About Guinea worm

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Title Guinea worm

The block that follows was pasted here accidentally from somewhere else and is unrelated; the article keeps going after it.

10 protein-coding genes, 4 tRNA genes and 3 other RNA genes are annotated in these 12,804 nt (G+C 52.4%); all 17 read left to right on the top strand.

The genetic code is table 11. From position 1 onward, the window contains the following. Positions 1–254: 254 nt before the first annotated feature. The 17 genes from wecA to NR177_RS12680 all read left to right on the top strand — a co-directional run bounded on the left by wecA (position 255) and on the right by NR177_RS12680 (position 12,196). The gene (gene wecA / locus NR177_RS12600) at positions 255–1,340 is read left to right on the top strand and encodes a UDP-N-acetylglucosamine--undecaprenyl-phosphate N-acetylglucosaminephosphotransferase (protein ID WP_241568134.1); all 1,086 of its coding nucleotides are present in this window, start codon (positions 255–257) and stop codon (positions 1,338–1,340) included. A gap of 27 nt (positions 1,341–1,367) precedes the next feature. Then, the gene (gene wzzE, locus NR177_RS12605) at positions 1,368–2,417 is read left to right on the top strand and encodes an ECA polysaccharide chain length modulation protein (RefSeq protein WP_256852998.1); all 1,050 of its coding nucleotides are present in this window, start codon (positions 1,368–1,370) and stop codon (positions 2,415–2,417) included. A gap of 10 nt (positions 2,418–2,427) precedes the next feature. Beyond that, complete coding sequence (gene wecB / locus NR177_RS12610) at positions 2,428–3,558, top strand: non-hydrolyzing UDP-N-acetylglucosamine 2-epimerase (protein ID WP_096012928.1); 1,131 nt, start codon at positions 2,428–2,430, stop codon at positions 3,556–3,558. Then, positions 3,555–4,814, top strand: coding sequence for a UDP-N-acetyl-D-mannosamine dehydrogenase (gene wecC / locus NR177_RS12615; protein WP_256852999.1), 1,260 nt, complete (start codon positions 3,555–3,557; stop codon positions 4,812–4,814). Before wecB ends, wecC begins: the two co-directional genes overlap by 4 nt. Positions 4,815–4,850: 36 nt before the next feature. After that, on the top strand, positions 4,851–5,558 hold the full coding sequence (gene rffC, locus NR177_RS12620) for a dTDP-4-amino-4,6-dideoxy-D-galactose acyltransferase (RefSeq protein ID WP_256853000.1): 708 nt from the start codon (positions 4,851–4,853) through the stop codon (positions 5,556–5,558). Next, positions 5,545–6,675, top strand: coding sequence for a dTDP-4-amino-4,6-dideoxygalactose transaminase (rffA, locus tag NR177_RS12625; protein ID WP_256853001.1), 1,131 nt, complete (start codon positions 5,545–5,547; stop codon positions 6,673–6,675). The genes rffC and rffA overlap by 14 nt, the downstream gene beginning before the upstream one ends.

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Dracunculiasis, also called guinea worm disease (GWD), is a parasitic infection caused by Dracunculus medinensis, a long and very thin nematode (roundworm). The infection begins when a person drinks stagnant water contaminated with copepods infested by the larvae of the guinea worm. Approximately one year later, the disease presents with a painful, burning sensation as the worm forms a blister, usually on the lower limb. Once prevalent in 20 nations in Asia and Africa, the disease remains endemic in only four countries in Africa. The guinea worm is one of the best historically documented human parasites, with tales of its behaviour reaching as far back as the second century BC in accounts penned by Greek chroniclers. The name dracunculiasis is derived from the Latin "affliction with little dragons" while the common name "guinea worm" appeared after Europeans saw the disease on the Guinea coast of West Africa in the 17th century. The Carter Center has predicted that guinea worm disease...
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